Demand for goods and services in the Pilbara's state, Western Australia, grew by 11% in 2007. Studies have touted the benefits of foreign direct investment. (China Elections and Governance, May 8, 2008). Chinese investment in Australia's iron-ore business is increasing. Gindalbie, an Australian iron-ore miner, and Ansteel, a Chinese steelmaker, agreed to invest A$1.8 billion in a joint venture to develop a mine in Western Australia in 2007. This new investment translates to5,000 new jobs. (China Elections and Governance, May 8, 2008) Foreign direct investment (FDI) should be free from the strict controls which are implemented by host governments. (Main Idea Statement).
Foreign direct investment has speeded up the economic development of Australia. If the foreign direct investment in the iron ore and coal mining sector continues, Western Australia will need an extra 400,000 workers within 10 years ding to the Australian Chamber of Commerce. Australia has entered its 17th year of uninterrupted growth. The pace of domestic demand that monetary authorities have pushed interest rates to their highest in close to 12 years in order to combat inflation. Inflation has been identified as the country's chief economic ill. Skills shortage and infrastructure bottlenecks at congested ports continue to hound the growing economy. Due to the massive foreign direct investments, Australia's unemployment record is at a 33-year low, net immigration is at a record high and the prices paid for Australia's most important exports such as iron ore, coal and have risen. Moreover, household wealth has more than doubled in 15 years, the national car fleet is younger than before and contains more luxury brands, while homes are replete with high-end consumer electronics. The federal and state governments have registered budget surpluses and A$31bn (US$28bn, 14bn, 18bn) in tax cuts will soon be handed to the twenty one million population. The China-led boom in Australia is expected to last for many years as China is heavily dependent on imported raw materials for industrial production.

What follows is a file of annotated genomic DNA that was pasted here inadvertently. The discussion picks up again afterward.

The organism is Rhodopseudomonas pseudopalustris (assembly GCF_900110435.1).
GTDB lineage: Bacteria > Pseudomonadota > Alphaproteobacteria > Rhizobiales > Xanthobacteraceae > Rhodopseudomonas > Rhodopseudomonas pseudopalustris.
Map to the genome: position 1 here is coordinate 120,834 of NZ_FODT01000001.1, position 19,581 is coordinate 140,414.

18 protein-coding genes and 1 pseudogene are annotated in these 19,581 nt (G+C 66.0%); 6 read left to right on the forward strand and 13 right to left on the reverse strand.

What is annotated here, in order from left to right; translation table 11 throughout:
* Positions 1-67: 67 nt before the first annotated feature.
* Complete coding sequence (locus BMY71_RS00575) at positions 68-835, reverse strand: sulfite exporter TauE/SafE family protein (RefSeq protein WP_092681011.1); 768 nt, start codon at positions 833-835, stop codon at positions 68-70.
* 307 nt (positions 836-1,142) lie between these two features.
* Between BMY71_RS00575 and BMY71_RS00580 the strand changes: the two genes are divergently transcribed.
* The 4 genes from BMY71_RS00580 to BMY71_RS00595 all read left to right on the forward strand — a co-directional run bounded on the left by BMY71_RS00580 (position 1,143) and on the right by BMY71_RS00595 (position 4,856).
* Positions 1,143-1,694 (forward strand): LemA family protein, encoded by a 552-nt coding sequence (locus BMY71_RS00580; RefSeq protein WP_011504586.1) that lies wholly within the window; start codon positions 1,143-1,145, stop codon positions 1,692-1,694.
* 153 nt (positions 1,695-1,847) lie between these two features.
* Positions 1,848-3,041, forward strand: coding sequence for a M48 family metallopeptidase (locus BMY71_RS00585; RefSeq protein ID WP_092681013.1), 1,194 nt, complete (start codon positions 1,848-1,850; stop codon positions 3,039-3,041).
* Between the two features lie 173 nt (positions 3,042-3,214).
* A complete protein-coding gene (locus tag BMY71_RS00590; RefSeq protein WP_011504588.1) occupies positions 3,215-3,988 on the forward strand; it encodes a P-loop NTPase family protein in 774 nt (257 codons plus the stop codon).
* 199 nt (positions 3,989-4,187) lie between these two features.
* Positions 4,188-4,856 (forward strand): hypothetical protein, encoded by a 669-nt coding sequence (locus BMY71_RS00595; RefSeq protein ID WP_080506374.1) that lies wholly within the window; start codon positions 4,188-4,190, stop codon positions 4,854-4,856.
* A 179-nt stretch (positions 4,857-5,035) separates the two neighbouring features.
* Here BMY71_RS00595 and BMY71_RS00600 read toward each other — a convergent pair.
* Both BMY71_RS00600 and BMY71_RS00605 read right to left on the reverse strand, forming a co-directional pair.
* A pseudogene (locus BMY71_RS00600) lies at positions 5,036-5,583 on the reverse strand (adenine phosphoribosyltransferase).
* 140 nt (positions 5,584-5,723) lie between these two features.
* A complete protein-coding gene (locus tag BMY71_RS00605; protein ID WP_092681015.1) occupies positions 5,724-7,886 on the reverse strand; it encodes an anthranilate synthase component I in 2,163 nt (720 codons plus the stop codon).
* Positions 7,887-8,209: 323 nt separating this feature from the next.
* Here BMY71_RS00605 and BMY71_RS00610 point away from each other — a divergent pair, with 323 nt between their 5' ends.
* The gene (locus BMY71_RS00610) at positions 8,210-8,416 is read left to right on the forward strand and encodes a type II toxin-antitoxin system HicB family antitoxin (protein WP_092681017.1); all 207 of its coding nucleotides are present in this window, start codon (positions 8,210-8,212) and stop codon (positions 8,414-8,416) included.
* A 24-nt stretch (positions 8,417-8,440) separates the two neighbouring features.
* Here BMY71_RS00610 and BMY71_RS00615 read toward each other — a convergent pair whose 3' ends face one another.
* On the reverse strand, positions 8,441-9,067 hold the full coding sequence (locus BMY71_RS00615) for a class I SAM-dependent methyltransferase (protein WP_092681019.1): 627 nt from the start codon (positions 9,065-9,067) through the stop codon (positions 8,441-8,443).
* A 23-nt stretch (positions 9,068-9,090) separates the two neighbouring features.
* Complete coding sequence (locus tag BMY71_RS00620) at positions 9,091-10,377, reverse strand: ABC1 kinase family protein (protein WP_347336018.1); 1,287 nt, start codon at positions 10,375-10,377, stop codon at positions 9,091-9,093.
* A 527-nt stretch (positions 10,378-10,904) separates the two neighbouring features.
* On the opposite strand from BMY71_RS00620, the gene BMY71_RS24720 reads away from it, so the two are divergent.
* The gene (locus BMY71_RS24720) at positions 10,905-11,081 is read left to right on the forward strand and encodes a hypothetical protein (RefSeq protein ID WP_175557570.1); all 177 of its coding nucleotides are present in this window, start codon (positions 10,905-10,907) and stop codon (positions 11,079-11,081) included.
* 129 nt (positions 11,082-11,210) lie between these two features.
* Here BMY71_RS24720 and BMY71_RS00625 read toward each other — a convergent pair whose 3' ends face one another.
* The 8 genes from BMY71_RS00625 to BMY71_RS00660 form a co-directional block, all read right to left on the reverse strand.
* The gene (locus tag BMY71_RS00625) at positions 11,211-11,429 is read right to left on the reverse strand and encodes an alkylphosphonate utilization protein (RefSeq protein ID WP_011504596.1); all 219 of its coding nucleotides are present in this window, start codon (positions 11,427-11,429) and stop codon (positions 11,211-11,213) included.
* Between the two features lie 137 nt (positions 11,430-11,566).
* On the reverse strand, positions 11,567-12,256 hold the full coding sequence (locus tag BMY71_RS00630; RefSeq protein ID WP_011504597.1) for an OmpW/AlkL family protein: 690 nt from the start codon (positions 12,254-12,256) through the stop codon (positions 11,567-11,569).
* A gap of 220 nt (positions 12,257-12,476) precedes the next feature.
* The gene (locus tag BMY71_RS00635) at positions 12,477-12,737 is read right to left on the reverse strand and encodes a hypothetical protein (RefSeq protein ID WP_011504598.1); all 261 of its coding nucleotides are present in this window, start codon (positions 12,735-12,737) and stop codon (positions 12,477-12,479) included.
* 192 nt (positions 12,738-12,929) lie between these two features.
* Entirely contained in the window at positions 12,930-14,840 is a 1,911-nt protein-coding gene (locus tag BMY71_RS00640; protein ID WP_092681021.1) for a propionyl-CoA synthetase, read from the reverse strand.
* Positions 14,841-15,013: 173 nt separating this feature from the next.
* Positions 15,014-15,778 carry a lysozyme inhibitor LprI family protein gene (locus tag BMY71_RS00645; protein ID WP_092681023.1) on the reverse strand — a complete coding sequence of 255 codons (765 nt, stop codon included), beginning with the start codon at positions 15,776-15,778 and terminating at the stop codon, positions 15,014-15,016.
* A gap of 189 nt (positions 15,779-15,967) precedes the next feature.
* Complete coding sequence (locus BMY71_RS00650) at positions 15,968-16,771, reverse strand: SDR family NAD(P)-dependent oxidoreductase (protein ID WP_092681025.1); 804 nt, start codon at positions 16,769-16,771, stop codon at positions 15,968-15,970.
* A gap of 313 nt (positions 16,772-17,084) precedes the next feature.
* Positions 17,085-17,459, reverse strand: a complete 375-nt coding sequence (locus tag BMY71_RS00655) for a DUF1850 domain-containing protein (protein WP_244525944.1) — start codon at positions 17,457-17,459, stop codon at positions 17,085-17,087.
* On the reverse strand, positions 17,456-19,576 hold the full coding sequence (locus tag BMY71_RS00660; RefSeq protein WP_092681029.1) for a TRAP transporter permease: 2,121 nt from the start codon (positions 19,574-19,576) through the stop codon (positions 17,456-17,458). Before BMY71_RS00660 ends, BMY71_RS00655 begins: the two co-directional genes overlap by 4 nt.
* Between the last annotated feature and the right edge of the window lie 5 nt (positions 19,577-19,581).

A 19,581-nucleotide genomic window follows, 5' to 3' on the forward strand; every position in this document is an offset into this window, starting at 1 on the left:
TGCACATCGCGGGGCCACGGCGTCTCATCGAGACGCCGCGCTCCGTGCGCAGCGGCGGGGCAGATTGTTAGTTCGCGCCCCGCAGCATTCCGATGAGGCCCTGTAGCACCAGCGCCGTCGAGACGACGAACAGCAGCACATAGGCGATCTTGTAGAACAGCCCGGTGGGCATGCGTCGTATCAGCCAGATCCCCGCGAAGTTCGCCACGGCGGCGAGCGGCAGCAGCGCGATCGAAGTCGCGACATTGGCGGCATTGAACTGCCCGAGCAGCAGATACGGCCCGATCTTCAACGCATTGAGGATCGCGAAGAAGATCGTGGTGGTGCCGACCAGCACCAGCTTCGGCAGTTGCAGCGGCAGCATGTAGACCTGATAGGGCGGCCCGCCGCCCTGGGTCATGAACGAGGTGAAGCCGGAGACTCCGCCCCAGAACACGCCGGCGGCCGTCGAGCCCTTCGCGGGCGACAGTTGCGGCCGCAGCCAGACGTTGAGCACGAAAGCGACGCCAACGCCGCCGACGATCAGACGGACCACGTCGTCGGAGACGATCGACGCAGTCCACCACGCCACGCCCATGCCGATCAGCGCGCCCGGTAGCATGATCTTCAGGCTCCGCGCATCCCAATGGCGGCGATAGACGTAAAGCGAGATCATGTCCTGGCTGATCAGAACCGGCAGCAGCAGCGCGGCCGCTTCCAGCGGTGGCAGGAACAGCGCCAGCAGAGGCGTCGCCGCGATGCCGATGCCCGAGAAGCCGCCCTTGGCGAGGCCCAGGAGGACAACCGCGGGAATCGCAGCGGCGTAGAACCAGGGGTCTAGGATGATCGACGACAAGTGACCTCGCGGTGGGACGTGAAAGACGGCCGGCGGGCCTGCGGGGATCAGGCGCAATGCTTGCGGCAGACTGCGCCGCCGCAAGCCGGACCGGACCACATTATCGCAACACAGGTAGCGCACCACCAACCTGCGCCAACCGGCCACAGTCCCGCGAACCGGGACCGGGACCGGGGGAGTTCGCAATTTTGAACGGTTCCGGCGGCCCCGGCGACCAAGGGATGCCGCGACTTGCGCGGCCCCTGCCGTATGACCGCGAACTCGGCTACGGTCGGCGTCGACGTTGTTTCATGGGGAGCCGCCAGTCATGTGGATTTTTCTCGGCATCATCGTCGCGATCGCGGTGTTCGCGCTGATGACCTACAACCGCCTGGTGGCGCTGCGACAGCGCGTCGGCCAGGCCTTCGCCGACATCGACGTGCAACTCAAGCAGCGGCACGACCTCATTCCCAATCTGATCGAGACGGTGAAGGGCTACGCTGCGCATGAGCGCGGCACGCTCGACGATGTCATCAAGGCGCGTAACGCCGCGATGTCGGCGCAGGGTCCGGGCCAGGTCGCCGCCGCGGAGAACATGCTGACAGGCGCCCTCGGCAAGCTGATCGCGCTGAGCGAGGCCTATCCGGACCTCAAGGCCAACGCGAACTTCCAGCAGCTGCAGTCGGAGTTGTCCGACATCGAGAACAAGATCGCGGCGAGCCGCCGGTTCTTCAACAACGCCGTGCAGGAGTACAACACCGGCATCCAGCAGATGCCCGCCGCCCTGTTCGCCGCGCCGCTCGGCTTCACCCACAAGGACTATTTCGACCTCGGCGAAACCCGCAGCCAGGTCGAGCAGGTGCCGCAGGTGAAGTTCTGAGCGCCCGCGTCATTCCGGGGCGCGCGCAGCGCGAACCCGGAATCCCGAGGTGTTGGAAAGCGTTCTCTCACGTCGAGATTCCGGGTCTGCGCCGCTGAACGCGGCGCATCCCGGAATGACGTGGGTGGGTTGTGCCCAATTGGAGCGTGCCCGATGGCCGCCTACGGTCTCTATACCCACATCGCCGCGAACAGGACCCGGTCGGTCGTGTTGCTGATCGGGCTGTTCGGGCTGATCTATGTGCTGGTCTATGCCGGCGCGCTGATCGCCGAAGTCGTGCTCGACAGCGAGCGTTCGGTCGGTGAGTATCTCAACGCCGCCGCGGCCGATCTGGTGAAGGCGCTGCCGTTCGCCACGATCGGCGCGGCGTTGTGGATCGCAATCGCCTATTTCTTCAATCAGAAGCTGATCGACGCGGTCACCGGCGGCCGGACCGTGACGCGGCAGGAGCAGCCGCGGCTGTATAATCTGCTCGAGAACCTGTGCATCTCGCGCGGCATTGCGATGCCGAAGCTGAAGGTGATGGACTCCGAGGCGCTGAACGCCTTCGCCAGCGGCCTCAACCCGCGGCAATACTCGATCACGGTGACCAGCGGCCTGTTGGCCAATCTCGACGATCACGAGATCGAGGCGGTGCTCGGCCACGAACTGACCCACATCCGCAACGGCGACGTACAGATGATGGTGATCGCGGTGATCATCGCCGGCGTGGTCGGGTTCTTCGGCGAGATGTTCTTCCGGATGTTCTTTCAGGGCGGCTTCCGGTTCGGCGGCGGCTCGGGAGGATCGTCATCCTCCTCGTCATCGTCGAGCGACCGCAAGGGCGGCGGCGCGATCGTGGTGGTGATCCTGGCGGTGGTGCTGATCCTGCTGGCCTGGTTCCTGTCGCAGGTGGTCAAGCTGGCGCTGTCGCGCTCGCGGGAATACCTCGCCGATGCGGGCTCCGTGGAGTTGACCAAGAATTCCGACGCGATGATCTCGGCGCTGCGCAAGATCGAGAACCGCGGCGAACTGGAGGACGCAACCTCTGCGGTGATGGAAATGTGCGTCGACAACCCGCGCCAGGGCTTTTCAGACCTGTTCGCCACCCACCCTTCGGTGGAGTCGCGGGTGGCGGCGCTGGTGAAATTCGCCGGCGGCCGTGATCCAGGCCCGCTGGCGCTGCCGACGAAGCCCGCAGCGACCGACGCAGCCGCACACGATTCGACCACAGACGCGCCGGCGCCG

British foreign direct investment in Australia spans several industries. The UK companies dominate EU direct investment in Australia at about 53 per cent. The UK is the second-largest source of direct investment in Australia behind the United States. The level of the UK's direct investment in Australia was about $51 billion. British firms held substantial investments in Australia, setting up operations in the resources and energy sector (for example, Shell and Rio Tinto-Zinc), telecommunications (Vodafone and British Telecommunications) and food and beverages (Cadbury and Unilever). (DFAT, 2005). Moreover, Germany has 330 subsidiary companies and 470 branch offices in Australia. German investments are in banking and finance (Deutsche Bank), automotives (DaimlerChrysler, BMW, Bosch, Hella and VDO), telecommunications (Siemens) and chemicals (Boehringer, Schering). These investments have increased the economic growth of Australia. (DFAT Report, 2005)
Free trade fosters the inflow of foreign direct investment hence, enhancing competition and innovation. (Heritage website). One of the supporting reasons for free trade is greater access to a greater variety of goods and services.
The second argument is that trade generates economic growth. The Asean Free Trade Area registered a growth of 8% per annum due to the influx of foreign direct